top of page

Are cities listening to their citizens? BLM and Canadian Police Budgets

Updated: Mar 29, 2021

Policy Brief by Annabelle Linders

This piece is part of Kroeger Policy Review's first issue on Race, Religion, and Culture. The full issue is available here.


Since the resurgence of the Black Lives Matter movement in June of 2020, many Canadian cities have been called upon to reevaluate their large police budgets. Activists have made demands in relation to reducing pay for police chiefs, demilitarizing civil police forces, and allocating funds away from police and toward community-led initiatives to help vulnerable populations. So, how have Canadian cities adjusted their budgets in response to their constituents’ concerns? Have they changed their budgets at all? This article will be looking at the police forces of Toronto, Ottawa, Halifax, and Vancouver to see how well they have listened to their constituents since June.


The Toronto Police Service’s budget has been steadily increasing over recent years, surpassing $1 billion in 2019 and with a budget of $1.076 billion for 2020 (1). Because of this massive budget, activists from Black Lives Matter Toronto have asked for budget reductions of up to 50 per cent (2). One motion was put forward by city councilor Josh Matlow to ask Toronto Police to cut their budget by 10 per cent, but this motion failed with 16 counsellors against and eight counsellors for (3). A different motion to require body worn cameras by all officers by 2021 passed in a vote of 17 to seven. There is currently no public plan to reduce the police budget for 2021 or beyond.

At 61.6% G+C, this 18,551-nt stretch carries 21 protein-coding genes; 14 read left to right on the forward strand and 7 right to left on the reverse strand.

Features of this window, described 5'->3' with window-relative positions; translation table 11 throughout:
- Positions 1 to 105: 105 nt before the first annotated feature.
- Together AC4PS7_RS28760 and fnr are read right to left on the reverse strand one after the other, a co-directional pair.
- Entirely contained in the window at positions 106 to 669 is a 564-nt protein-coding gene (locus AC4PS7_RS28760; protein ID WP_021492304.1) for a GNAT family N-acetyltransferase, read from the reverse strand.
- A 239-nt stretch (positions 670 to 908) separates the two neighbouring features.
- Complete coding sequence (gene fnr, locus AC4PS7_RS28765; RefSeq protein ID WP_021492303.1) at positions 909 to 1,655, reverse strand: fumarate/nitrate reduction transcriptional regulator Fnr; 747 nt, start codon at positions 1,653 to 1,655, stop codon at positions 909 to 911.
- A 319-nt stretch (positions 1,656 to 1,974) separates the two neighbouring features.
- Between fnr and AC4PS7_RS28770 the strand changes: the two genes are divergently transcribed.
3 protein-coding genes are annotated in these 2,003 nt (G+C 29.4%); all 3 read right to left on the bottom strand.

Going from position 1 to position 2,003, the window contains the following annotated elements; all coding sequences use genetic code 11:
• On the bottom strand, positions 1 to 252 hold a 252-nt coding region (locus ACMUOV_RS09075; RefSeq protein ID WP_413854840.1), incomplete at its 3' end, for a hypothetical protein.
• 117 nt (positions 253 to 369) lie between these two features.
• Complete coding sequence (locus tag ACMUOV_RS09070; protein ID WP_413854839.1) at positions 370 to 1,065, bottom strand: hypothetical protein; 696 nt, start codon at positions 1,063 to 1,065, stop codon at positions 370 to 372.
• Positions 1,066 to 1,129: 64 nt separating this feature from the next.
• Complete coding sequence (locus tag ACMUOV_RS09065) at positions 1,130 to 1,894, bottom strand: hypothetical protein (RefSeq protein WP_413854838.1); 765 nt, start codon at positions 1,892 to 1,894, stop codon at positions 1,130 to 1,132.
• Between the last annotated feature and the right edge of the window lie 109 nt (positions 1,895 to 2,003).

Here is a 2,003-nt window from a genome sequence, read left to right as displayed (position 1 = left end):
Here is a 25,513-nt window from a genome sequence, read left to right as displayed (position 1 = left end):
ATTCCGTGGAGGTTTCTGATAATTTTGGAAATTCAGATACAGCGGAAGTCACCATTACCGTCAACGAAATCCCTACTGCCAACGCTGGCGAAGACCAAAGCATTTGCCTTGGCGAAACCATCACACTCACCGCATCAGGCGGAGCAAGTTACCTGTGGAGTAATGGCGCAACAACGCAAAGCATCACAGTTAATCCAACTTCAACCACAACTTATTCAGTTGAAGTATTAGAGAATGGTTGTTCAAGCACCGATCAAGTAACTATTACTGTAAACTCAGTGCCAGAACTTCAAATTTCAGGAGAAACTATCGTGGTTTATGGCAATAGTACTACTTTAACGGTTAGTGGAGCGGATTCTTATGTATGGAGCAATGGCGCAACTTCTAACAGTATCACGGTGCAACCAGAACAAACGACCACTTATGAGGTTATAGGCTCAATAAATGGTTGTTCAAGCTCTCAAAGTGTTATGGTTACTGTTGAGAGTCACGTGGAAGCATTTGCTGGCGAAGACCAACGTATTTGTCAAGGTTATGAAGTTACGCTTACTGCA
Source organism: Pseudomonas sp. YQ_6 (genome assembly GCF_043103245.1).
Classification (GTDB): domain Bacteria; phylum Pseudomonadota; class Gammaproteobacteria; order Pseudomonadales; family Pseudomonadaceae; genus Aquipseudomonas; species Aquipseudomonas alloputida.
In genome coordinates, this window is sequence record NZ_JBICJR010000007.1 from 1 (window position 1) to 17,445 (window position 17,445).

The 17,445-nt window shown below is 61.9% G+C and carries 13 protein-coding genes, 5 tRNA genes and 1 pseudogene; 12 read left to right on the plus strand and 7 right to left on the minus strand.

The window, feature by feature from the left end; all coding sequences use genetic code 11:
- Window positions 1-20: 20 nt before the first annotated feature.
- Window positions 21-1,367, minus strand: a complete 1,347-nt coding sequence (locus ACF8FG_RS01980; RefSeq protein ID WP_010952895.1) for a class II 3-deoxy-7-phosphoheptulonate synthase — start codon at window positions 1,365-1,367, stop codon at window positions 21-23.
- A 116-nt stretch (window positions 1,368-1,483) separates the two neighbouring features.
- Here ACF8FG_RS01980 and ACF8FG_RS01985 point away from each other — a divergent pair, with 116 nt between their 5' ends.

There has, however, been one significant change to the Toronto Police Service’s mental health response protocol that has started to be implemented. Their MCIT (Mobile Crisis Intervention Team), which pairs officers with trained nurses when responding to mental health crises, will be expanding to 16 teams from the existing 10 (4). Restructuring and decentralizing mental health emergency services has been a priority for many activists, as the CBC’s data showed that in Canada, “68 per cent of people killed in police encounters were suffering with some kind of mental illness, addiction or both” (5). This can also intersect with the disproportionate violence against racialized communities, and the MCIT unit’s training has been expanded to have a “major focus on anti-Black racism and Indigenous and racialized communities,” with all changes scheduled to be in place by March 2021 (6). These changes have not been stated to be in response to or in solidarity with Black Lives Matter or any other activist movements, but they are still a step towards their goals of creating safer and more collaborative policing.